• Use monitoring tools to observe whether IoT devices are behaving erratically due to a compromise.
  • Create and regularly review internal policies that regulate the collection, storage, access, and monitoring of PII/PHI.

Preparing for Ransomware

  • Maintain offline (i.e., physically disconnected) backups of data, and regularly test backup and restoration. These practices safeguard an organization’s continuity of operations or at least minimize potential downtime from a ransomware incident and protect against data losses.
    • Ensure all backup data is encrypted, immutable (i.e., cannot be altered or deleted), and covers the entire organization’s data infrastructure.
  • Create, maintain, and exercise a basic cyber incident response plan and associated communications plan that includes response procedures for a ransomware incident.

Mitigating and Preventing Ransomware

  • Install updates for operating systems, software, and firmware as soon as they are released. Timely patching is one of the most efficient and cost-effective steps an organization can take to minimize its exposure to cybersecurity threats. Regularly check for software updates and end-of-life notifications and prioritize patching known exploited vulnerabilities. Consider leveraging a centralized patch management system to automate and expedite the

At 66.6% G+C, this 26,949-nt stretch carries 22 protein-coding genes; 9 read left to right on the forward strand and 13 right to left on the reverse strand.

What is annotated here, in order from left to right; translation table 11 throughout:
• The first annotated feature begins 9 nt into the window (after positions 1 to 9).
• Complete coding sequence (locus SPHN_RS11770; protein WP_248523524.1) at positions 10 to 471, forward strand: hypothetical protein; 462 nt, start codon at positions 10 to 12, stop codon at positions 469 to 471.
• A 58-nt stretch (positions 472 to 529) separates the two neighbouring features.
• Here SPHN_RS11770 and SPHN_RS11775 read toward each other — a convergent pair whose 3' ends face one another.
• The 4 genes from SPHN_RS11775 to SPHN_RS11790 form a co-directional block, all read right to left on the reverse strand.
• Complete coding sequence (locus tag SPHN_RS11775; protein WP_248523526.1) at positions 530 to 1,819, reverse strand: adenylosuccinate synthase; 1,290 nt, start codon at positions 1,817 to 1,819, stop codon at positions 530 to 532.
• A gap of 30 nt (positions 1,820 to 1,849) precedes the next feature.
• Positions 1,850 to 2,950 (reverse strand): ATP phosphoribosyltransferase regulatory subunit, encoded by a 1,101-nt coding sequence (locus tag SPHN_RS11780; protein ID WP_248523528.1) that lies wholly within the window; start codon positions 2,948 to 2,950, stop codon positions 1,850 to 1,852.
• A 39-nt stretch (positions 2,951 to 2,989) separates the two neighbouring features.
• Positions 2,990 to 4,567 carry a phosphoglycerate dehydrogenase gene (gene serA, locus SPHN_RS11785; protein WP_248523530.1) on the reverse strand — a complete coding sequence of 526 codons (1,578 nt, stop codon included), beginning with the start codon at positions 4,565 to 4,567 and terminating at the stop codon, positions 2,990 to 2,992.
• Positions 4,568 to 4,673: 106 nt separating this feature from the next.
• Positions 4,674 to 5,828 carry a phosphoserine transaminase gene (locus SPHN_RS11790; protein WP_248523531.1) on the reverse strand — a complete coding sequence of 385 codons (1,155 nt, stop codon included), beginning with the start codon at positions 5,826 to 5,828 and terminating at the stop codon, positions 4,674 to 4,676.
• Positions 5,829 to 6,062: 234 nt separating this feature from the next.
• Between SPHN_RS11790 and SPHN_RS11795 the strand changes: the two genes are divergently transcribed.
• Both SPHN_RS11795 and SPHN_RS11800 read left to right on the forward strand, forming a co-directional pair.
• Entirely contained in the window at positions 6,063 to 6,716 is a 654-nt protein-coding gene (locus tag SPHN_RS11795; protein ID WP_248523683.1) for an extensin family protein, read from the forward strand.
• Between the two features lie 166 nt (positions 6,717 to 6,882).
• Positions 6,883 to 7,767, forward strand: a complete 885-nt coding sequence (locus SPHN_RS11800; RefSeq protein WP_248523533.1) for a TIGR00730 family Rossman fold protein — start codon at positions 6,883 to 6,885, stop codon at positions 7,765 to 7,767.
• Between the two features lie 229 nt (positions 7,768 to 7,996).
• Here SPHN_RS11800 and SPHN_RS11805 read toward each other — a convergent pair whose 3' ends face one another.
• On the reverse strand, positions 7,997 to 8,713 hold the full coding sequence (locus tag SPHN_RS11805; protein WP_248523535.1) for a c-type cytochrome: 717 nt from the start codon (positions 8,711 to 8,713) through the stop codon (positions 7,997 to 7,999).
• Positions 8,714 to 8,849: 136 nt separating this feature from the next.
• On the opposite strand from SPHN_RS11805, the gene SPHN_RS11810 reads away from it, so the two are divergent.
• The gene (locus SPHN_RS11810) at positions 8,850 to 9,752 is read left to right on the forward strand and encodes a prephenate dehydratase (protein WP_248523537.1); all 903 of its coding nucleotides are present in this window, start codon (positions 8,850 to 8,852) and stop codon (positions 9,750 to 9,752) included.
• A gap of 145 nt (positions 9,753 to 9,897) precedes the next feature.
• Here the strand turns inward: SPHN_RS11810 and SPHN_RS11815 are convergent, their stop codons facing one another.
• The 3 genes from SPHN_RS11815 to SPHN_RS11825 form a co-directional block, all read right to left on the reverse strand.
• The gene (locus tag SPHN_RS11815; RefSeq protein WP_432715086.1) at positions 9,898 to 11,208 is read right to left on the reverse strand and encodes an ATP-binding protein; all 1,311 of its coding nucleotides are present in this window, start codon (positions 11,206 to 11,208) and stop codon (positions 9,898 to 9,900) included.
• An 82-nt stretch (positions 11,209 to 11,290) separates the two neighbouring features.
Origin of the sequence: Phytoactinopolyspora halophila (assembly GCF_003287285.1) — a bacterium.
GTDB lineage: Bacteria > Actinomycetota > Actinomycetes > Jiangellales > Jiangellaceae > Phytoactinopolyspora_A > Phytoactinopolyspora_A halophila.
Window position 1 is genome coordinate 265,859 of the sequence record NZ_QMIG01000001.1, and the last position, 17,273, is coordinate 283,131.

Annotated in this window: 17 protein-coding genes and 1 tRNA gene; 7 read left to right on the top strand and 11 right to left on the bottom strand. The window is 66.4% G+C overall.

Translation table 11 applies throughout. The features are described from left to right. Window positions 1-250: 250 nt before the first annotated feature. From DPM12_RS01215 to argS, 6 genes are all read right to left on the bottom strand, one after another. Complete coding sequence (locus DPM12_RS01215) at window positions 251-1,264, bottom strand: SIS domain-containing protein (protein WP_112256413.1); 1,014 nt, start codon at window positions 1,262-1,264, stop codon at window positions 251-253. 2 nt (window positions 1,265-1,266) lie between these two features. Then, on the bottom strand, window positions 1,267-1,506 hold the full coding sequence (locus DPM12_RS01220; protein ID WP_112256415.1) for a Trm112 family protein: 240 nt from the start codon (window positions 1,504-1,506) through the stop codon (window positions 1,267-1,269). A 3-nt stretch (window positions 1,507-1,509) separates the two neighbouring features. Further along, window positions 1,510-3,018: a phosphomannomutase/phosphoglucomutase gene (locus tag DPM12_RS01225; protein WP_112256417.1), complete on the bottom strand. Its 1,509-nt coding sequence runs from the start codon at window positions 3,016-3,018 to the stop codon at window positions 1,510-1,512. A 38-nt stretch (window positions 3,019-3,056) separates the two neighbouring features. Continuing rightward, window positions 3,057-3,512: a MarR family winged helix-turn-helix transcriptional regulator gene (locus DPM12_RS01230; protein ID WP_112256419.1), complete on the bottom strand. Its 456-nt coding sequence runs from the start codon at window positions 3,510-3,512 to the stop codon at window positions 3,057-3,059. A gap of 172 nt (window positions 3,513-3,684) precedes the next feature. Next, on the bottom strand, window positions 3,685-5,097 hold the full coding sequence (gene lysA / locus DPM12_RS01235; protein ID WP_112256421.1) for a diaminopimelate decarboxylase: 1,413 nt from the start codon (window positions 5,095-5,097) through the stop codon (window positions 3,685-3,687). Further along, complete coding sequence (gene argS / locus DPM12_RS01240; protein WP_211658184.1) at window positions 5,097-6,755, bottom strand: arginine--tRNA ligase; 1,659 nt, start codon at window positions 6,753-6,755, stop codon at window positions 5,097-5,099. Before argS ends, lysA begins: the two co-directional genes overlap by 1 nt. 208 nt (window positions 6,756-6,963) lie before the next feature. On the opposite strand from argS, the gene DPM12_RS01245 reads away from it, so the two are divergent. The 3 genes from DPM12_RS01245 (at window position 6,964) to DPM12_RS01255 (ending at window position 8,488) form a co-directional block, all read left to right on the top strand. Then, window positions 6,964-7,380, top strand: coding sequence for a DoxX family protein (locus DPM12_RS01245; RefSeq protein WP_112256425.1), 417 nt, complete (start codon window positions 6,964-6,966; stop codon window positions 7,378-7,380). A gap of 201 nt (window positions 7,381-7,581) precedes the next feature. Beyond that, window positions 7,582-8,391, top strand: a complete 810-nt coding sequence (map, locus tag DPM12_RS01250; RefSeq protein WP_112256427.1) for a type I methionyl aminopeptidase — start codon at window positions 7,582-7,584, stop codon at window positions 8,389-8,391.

• If you use Remote Desktop Protocol (RDP), or other potentially risky services, secure and monitor them closely.
    • Limit access to resources over internal networks, especially by restricting RDP and using virtual desktop infrastructure. After assessing risks, if RDP is deemed operationally necessary, restrict the originating sources, and require multifactor authentication (MFA) to mitigate credential theft and reuse. If RDP must be available externally, use a virtual private network (VPN), virtual desktop infrastructure, or other means to authenticate and secure the connection before allowing RDP to connect to internal devices. Monitor remote access/RDP logs, enforce account lockouts after a specified number of attempts to block brute force campaigns, log RDP login attempts, and disable unused remote access/RDP ports.
    • Ensure devices are properly configured and that security features are Disable ports and protocols that are not being used for a business purpose (e.g., RDP Transmission Control Protocol Port 3389).
    • Restrict Server Message Block (SMB) Protocol within the network to only access servers that are necessary and remove or disable outdated versions of SMB (i.e., SMB version 1). Threat actors use SMB to propagate malware across organizations.